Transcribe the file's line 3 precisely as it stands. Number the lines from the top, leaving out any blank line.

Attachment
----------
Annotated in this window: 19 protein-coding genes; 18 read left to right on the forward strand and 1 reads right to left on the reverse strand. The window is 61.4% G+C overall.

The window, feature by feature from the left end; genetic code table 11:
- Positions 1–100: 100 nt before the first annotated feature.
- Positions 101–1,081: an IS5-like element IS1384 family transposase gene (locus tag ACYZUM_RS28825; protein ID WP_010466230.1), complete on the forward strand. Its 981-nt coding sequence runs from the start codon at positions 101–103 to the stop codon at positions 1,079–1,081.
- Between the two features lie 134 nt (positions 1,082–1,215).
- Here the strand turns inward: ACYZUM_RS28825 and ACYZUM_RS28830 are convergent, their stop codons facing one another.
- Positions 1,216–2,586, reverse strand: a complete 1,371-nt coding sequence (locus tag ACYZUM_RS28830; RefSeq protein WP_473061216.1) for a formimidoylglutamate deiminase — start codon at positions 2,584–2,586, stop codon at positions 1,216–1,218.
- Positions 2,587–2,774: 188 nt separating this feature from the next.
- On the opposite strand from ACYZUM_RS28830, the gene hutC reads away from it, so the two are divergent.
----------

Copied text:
- Positions 1–100: 100 nt before the first annotated feature.